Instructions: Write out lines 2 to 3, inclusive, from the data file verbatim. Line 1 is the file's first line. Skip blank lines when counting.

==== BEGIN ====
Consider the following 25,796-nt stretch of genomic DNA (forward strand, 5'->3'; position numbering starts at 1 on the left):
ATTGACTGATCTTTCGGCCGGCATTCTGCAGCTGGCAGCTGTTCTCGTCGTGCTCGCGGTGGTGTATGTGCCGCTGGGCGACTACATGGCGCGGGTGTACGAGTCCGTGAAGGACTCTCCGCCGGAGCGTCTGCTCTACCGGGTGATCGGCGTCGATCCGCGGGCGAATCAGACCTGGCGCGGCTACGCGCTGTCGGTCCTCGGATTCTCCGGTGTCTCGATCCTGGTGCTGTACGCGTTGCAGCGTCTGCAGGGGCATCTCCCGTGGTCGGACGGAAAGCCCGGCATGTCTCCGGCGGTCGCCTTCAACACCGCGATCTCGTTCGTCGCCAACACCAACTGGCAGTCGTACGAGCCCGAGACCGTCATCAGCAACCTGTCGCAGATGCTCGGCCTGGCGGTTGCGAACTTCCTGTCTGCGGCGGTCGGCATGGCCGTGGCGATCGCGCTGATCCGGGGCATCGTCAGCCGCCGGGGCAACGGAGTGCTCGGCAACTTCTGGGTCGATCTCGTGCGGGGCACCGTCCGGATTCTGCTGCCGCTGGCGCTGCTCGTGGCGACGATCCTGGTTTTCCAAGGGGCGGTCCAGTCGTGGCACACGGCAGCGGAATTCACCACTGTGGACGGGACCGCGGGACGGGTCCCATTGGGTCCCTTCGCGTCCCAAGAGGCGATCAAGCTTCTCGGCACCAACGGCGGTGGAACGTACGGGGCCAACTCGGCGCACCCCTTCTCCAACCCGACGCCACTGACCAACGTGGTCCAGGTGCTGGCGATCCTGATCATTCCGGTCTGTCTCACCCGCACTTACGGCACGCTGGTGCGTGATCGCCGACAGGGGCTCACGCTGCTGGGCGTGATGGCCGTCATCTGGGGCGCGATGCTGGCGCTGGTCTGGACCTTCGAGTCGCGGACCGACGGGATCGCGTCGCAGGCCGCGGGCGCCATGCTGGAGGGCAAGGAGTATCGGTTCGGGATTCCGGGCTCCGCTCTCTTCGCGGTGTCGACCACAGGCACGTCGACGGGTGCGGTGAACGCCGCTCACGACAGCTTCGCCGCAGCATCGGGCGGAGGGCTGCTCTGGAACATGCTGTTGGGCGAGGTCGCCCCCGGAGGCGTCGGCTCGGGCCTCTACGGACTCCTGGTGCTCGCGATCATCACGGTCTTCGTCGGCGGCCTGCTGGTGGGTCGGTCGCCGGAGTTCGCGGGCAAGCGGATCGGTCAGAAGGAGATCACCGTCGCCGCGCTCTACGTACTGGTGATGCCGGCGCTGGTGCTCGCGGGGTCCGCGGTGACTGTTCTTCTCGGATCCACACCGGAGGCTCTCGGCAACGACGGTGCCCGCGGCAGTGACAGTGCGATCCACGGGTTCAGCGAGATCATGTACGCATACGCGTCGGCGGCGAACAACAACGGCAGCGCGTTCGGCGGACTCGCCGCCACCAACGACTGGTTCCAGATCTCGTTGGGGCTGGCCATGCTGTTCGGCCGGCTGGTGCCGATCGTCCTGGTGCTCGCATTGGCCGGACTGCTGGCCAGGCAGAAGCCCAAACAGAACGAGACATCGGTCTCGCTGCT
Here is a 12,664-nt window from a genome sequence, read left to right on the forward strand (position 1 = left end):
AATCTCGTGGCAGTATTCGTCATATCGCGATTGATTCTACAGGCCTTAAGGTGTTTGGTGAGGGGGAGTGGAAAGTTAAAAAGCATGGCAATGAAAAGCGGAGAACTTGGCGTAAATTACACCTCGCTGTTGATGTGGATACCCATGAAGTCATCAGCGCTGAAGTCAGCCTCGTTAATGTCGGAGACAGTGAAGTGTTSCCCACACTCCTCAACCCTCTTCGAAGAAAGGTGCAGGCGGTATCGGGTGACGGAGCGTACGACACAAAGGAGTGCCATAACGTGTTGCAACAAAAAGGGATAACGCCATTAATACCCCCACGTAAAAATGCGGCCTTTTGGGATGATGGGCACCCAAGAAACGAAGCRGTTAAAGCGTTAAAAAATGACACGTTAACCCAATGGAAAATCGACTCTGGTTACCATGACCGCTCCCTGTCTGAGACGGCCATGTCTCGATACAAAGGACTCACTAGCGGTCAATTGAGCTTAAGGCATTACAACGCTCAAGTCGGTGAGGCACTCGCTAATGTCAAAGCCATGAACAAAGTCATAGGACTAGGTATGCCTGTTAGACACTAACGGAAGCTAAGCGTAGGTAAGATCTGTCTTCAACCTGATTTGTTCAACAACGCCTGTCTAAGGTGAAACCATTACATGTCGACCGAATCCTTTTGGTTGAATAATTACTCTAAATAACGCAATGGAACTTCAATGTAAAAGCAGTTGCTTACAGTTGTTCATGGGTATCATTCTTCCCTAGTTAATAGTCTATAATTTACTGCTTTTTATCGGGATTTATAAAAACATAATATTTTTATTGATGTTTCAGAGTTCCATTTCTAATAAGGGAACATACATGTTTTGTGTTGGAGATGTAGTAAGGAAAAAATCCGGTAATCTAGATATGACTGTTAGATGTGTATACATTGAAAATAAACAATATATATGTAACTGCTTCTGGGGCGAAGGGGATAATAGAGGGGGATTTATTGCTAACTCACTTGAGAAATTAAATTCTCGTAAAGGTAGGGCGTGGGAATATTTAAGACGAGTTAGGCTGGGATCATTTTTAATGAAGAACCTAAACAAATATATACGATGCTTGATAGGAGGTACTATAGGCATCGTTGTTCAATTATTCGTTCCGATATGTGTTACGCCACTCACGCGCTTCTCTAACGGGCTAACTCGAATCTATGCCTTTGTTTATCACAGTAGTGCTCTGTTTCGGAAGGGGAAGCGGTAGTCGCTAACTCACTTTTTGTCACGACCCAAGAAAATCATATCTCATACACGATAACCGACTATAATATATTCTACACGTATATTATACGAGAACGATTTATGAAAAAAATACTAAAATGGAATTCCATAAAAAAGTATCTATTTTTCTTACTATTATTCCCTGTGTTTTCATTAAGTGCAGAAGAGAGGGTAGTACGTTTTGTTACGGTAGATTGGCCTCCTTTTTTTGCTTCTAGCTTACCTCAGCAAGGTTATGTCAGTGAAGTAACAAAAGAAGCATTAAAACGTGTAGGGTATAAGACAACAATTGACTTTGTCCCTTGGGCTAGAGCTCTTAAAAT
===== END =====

ATTGACTGATCTTTCGGCCGGCATTCTGCAGCTGGCAGCTGTTCTCGTCGTGCTCGCGGTGGTGTATGTGCCGCTGGGCGACTACATGGCGCGGGTGTACGAGTCCGTGAAGGACTCTCCGCCGGAGCGTCTGCTCTACCGGGTGATCGGCGTCGATCCGCGGGCGAATCAGACCTGGCGCGGCTACGCGCTGTCGGTCCTCGGATTCTCCGGTGTCTCGATCCTGGTGCTGTACGCGTTGCAGCGTCTGCAGGGGCATCTCCCGTGGTCGGACGGAAAGCCCGGCATGTCTCCGGCGGTCGCCTTCAACACCGCGATCTCGTTCGTCGCCAACACCAACTGGCAGTCGTACGAGCCCGAGACCGTCATCAGCAACCTGTCGCAGATGCTCGGCCTGGCGGTTGCGAACTTCCTGTCTGCGGCGGTCGGCATGGCCGTGGCGATCGCGCTGATCCGGGGCATCGTCAGCCGCCGGGGCAACGGAGTGCTCGGCAACTTCTGGGTCGATCTCGTGCGGGGCACCGTCCGGATTCTGCTGCCGCTGGCGCTGCTCGTGGCGACGATCCTGGTTTTCCAAGGGGCGGTCCAGTCGTGGCACACGGCAGCGGAATTCACCACTGTGGACGGGACCGCGGGACGGGTCCCATTGGGTCCCTTCGCGTCCCAAGAGGCGATCAAGCTTCTCGGCACCAACGGCGGTGGAACGTACGGGGCCAACTCGGCGCACCCCTTCTCCAACCCGACGCCACTGACCAACGTGGTCCAGGTGCTGGCGATCCTGATCATTCCGGTCTGTCTCACCCGCACTTACGGCACGCTGGTGCGTGATCGCCGACAGGGGCTCACGCTGCTGGGCGTGATGGCCGTCATCTGGGGCGCGATGCTGGCGCTGGTCTGGACCTTCGAGTCGCGGACCGACGGGATCGCGTCGCAGGCCGCGGGCGCCATGCTGGAGGGCAAGGAGTATCGGTTCGGGATTCCGGGCTCCGCTCTCTTCGCGGTGTCGACCACAGGCACGTCGACGGGTGCGGTGAACGCCGCTCACGACAGCTTCGCCGCAGCATCGGGCGGAGGGCTGCTCTGGAACATGCTGTTGGGCGAGGTCGCCCCCGGAGGCGTCGGCTCGGGCCTCTACGGACTCCTGGTGCTCGCGATCATCACGGTCTTCGTCGGCGGCCTGCTGGTGGGTCGGTCGCCGGAGTTCGCGGGCAAGCGGATCGGTCAGAAGGAGATCACCGTCGCCGCGCTCTACGTACTGGTGATGCCGGCGCTGGTGCTCGCGGGGTCCGCGGTGACTGTTCTTCTCGGATCCACACCGGAGGCTCTCGGCAACGACGGTGCCCGCGGCAGTGACAGTGCGATCCACGGGTTCAGCGAGATCATGTACGCATACGCGTCGGCGGCGAACAACAACGGCAGCGCGTTCGGCGGACTCGCCGCCACCAACGACTGGTTCCAGATCTCGTTGGGGCTGGCCATGCTGTTCGGCCGGCTGGTGCCGATCGTCCTGGTGCTCGCATTGGCCGGACTGCTGGCCAGGCAGAAGCCCAAACAGAACGAGACATCGGTCTCGCTGCT
Here is a 12,664-nt window from a genome sequence, read left to right on the forward strand (position 1 = left end):